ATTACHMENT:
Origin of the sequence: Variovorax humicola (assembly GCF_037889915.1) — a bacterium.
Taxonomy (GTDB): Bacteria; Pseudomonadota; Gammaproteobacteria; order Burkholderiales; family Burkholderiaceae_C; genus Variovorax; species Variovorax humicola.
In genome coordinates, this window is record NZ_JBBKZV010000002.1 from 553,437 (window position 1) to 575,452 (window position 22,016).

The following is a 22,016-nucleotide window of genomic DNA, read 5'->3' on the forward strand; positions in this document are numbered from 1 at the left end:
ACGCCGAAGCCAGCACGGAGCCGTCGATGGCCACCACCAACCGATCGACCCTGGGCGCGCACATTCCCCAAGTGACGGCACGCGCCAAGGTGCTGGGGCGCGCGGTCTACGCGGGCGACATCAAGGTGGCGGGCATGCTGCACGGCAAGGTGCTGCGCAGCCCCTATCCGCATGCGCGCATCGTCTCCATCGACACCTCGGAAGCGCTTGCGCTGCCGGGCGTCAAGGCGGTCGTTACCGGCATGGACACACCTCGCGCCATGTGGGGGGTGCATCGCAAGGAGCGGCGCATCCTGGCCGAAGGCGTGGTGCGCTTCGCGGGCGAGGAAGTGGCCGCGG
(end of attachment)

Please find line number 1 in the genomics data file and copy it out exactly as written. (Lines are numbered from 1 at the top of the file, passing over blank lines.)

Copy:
Origin of the sequence: Variovorax humicola (assembly GCF_037889915.1) — a bacterium.